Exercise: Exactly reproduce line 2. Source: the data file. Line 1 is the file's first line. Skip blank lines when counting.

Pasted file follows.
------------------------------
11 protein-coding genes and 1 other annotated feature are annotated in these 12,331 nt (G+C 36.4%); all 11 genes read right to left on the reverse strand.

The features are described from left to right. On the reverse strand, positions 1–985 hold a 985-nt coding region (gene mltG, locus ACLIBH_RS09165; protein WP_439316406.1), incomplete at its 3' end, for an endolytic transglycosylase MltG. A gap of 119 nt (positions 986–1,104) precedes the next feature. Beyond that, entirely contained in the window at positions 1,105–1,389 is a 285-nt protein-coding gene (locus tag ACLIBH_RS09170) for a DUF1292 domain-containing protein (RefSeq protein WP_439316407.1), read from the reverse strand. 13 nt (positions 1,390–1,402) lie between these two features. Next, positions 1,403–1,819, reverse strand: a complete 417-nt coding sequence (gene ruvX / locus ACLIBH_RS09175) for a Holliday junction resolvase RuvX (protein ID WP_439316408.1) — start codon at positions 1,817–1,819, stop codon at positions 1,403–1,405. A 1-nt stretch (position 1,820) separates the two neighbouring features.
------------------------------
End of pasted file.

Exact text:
The features are described from left to right. On the reverse strand, positions 1–985 hold a 985-nt coding region (gene mltG, locus ACLIBH_RS09165; protein WP_439316406.1), incomplete at its 3' end, for an endolytic transglycosylase MltG. A gap of 119 nt (positions 986–1,104) precedes the next feature. Beyond that, entirely contained in the window at positions 1,105–1,389 is a 285-nt protein-coding gene (locus tag ACLIBH_RS09170) for a DUF1292 domain-containing protein (RefSeq protein WP_439316407.1), read from the reverse strand. 13 nt (positions 1,390–1,402) lie between these two features. Next, positions 1,403–1,819, reverse strand: a complete 417-nt coding sequence (gene ruvX / locus ACLIBH_RS09175) for a Holliday junction resolvase RuvX (protein ID WP_439316408.1) — start codon at positions 1,817–1,819, stop codon at positions 1,403–1,405. A 1-nt stretch (position 1,820) separates the two neighbouring features.